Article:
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U.S. lawmaker: Iran’s role in Syria boosts need to recognize Israeli sovereignty in the Golan

“We can only imagine how much worse the threats to Israel’s north would be—and threats to the security of the broader region would be—if the Golan was in the hands of what remains of the Syrian regime, or Iran, or Hezbollah, or ISIS,” Rep. Ron DeSantis (R-Fla.) said in the hearing of the House subcommittee on National Security.

Rep. Ron DeSantis (R-Fla.) speaks at a National Security Subcommittee hearing discussing the potential for American recognition of Israeli sovereignty over the Golan Heights. Credit: Screenshot.
Rep. Ron DeSantis (R-Fla.) speaks at a National Security Subcommittee hearing discussing the potential for American recognition of Israeli sovereignty over the Golan Heights. Credit: Screenshot.

Rep. Ron DeSantis (R-Fla.) said in a hearing he organized in the House of Representatives on Tuesday that Iran’s growing presence in Syria has bolstered the case for the United States to recognize Israel’s sovereignty in the Golan Heights.

“We can only imagine how much worse the threats to Israel’s north would be—and threats to the security of the broader region would be—if the Golan was in the hands of what remains of the Syrian regime, or Iran, or Hezbollah, or ISIS,” DeSantis said in the hearing of the House subcommittee on National Security.

“By recognizing the Golan as part of Israel, the U.S. would send a clear that Syrian belligerence will not be rewarded, that Israel’s victory over its aggressor [in 1967] has consequences,” he noted.

Israel gained control of the Golan Heights during the 1967 Six-Day War. After Israel briefly lost the territory during the 1973 Yom Kippur War, Israel and Syria established a United Nations-monitored ceasefire line in the region, with Israel taking control of the western two-thirds of the area. In 1981, Israel annexed the Golan when it extended Israeli civil law to the territory.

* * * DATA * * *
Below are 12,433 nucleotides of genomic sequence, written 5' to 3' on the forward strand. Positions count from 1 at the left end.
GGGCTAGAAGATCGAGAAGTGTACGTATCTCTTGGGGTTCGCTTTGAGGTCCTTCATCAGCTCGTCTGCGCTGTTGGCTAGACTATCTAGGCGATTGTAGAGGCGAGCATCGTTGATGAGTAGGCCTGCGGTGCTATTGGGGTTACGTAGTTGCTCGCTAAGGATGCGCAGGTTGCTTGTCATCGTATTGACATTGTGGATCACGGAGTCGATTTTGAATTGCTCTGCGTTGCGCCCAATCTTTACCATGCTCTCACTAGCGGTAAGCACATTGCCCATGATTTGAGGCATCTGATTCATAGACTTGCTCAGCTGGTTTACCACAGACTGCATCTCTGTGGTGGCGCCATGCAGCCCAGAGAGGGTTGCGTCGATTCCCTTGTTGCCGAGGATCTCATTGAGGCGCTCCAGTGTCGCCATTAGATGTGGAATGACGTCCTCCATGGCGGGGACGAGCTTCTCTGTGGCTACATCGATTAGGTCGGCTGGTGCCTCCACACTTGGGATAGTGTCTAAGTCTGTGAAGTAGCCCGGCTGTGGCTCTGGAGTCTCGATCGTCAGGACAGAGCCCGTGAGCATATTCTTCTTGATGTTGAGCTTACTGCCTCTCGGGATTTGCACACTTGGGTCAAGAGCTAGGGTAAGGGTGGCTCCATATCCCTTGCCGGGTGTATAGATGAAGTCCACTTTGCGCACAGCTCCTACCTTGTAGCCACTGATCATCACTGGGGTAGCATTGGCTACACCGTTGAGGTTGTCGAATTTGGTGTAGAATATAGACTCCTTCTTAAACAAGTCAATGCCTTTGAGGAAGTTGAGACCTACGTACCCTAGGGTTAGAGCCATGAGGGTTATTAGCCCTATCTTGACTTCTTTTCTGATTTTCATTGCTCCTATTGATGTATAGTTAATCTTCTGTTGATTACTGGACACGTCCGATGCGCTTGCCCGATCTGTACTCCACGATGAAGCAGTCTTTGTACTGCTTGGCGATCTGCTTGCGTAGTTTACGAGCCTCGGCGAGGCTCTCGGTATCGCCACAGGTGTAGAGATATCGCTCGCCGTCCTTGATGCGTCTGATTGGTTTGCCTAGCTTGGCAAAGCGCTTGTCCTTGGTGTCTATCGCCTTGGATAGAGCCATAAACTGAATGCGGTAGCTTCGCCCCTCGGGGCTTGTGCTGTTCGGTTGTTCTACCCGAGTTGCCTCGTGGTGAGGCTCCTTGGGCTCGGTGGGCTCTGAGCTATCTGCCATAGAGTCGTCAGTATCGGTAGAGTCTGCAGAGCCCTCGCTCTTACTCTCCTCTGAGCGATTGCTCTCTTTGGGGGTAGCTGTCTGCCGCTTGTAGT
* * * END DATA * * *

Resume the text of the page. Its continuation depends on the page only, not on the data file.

Today, the region plays a key role for Israel’s economy and an important buffer zone for the ongoing civil war in Syria.

However, the committee’s ranking Democrat, Rep. Stephen Lynch (D-Mass.) expressed skepticism over the move, calling it a “dangerous proposition” in the Middle East.

“The idea that military conquest transfers rights to ownership—that whoever wins last war has the legitimate right to territory, especially in the Middle East—is a dangerous proposition,” Lynch told the hearing. “I don’t think following that policy leads to a peaceful region or a safe and secure Israel either.”

A number of Middle East experts testified at the meeting in support for recognizing Israel’s annexation.

Michael Doran, a Middle East security analyst for the Hudson Institution, said that by recognizing Israel’s claims to the territory, it would help the United States and Israel combat Iran, which has been seeking to establish a permanent presence in southern Syria.

“If Israel were to withdraw from the Golan Heights, Iranian forces would replace them,” said Doran. “Recognizing reality [by recognizing Israel’s annexation] will deny oxygen to our enemies and strengthen our allies, precisely what a sound foreign policy should seek to achieve.”

Similarly, former Israeli Ambassador to the United Nations Dore Gold told Voice of America that the move would also quietly be praised by Sunni Arab states as a setback for Iran.

“A diplomatic move that strengthens Israel’s position on the Golan and serves as a setback to the axis of resistance that the Iranians are leading would be privately welcomed by the Arab states,” said Gold. “Now, they are not going to come to a [congressional] committee hearing and suggest that it is a great idea. But when the doors are closed, they won’t drink champagne, but they will drink orange juice, and they will be very happy that it was done.”

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